Aluminum Corporation of China (CHINALCO)
The Australian share market showed a quiet response to the federal budget and closed in thin trading on Wednesday. Meanwhile, a growing list of companies seeking capital raising also absorbed attention from investors. The benchmark S&P/ASX200 index fell 21.1 points, or 0.54 per cent, at 3856.1, while the broader All Ordinaries index dropped 21.1 points, or 0.55 per cent, to 3842.5.
The Australian shares posted strong gains yesterday. The benchmark S&P/ASX200 index ended 3% higher, or 113.4 points, at 3883. The broad-market All Ordinaries index was up 2.9%, or 108.1 points, at 3846. Today the local market is expected to extend its rally after the boost of overseas and rising commodities prices. Reserve Bank of Australia's interest rate decision will be the focus of the day.
On Friday, the Australian shares closed higher. The benchmark S&P/ASX200 climbed 55.4 points, or 1.51 per cent, at 3,735.6, while the broader All Ordinaries surged 51.8 points, or 1.43 per cent, to 3,674. This week the focus of the local market will be the Reserve Bank of Australia's interest rate decision.
Yesterday the Australian share market extended its gains despite a weak lead on Wall Street. The benchmark S&P/ASX200 rose 0.8%, or 29.3 points, at 3609.3, while the broader All Ordinaries added 0.8%, or 28.9 points, at 3546.2.
On Friday the Australian stocks posted a strong gain with financial sector soaring 5.3%, capping the best week for the market in three months. The benchmark S&P/ASX200 index ended 3.4% higher, or 109.7 points, at 3345.2, while the broader All Ordinaries index was up 3.3%, or 104.3 points, at 3294.7. The ASX200 rose 6% for the week. But analysts say that it is too early to say the bear markets end, although the US banks delivered turnarounds.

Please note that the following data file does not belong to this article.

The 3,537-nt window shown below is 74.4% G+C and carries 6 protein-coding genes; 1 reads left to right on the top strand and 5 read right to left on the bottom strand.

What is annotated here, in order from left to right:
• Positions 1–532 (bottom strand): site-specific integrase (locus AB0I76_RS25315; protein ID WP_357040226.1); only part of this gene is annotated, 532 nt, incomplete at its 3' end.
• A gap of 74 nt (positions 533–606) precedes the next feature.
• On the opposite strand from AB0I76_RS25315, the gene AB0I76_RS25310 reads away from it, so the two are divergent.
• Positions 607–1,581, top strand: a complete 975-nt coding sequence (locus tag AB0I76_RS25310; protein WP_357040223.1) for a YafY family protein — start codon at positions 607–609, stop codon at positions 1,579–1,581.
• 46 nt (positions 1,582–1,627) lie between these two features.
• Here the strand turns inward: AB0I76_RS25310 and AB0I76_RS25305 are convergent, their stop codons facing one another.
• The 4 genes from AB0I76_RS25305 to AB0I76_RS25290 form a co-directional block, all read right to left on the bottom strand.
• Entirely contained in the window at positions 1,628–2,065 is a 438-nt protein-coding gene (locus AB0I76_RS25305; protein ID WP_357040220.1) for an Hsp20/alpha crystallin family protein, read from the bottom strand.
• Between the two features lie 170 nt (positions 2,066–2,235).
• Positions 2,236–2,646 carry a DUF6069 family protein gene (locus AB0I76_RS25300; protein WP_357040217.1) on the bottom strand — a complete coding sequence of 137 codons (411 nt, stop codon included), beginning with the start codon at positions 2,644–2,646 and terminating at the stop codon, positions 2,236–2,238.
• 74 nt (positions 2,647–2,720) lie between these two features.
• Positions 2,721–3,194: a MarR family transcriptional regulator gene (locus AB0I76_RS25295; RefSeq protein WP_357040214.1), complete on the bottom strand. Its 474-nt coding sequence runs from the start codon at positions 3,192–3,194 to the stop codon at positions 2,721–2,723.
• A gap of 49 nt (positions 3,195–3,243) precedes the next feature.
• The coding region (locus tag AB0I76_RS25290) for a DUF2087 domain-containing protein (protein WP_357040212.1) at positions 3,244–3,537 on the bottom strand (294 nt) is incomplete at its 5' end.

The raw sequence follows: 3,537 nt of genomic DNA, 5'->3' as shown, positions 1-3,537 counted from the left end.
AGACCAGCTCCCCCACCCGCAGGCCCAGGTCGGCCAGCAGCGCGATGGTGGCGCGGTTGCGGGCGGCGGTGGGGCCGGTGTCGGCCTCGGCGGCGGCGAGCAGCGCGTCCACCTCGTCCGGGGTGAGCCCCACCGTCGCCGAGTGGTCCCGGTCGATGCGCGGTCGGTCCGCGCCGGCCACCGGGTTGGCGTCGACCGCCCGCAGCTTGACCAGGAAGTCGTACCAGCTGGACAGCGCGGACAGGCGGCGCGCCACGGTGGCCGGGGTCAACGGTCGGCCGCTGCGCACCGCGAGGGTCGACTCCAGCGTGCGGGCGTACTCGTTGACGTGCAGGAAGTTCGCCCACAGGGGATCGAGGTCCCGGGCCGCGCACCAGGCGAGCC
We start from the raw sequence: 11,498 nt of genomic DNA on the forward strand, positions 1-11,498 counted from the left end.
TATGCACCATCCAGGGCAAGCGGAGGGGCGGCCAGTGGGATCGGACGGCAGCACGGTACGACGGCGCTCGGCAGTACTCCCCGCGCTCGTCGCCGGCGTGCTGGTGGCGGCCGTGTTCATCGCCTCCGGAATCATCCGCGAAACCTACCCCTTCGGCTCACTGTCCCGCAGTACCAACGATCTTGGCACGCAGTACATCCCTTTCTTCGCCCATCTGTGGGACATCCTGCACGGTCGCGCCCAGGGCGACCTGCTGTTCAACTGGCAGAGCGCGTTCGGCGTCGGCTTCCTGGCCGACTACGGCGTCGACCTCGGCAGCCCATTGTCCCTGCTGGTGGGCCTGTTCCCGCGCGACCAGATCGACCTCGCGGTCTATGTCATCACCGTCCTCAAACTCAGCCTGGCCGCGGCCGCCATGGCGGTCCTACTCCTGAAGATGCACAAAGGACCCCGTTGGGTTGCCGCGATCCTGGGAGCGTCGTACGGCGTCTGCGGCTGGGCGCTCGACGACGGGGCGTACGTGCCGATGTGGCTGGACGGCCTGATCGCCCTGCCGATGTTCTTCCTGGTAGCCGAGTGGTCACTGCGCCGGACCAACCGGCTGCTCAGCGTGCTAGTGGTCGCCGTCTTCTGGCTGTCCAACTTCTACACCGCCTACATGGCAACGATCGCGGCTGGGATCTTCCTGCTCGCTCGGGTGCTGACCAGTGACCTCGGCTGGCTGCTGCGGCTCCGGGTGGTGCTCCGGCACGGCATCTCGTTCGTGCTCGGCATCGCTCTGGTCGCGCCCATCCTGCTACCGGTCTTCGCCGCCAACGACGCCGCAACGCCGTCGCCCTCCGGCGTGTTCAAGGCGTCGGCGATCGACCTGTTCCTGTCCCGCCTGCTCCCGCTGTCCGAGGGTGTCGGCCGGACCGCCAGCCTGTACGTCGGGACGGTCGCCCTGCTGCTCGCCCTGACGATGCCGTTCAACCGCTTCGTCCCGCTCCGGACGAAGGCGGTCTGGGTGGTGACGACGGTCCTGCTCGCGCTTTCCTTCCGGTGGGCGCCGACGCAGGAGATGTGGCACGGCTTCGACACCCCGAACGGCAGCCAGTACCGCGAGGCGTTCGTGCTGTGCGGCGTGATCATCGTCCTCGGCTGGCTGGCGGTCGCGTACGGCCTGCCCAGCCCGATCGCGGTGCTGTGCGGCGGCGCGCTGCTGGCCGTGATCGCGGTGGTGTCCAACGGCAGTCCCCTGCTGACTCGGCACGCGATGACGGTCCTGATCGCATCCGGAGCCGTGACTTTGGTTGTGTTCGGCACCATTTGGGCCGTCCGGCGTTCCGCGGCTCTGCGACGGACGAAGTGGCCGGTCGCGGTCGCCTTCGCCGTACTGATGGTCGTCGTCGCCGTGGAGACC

Australian shares closed lower on Friday. The Australian market sunk further into the red and languished in negative territory amidst gloomy economic news from here and overseas, according to CMC Markets.
The Australian market was treading water on Monday in the midst of a combination of negative news from overseas and in the domestic scene. The benchmark S&P/ASX200 index fell 94.4 points, or 2.82 per cent, at 3250.1, while the broader All Ordinaries plunged 93.1 points, or 2.82 per cent, to 3203.8.
The Australian market ended lower Friday. The benchmark S&P/ASX200 index was down 46.5 points, or 1.4%, at 3402.4. The broader All Ordinaries index shed 45 points, or 1.3%, to 3353. The market sentiment hit by the bearish tone from overseas is not likely to change by the upcoming half year earnings.
Last Friday Australian shares ended higher, capping a winning week after reports that the US government was working on a program to help troubled US home owners. The benchmark S&P/ASX200 rose 44.8 points, or 1.27 per cent, at 3,559.1, while the broader All Ordinaries gained 38.2 points, or 1.1 per cent to 3,496.7. The Obama administration's seeking to lower expectations of a quick fix to the financial crisis and the coming earnings reports may send the market to a negative territory.
Yesterday the Aussie market ended higher amid expectations debt-laden Rio Tinto would announce the A$30 billion deal with Chinese steelmaker Chinalco. The benchmark S&P/ASX200 was up 39.9 points, or 1.15 per cent, at 3,514.3, while the broader All Ordinaries rose 40.4 points, or 1.18 per cent, to 3,458.5. Today investors will also be looking to the proceeding of government's A42$ billion economic stimulus package as Parliament will debate a new version after the Senate rejected the government's first proposed plan.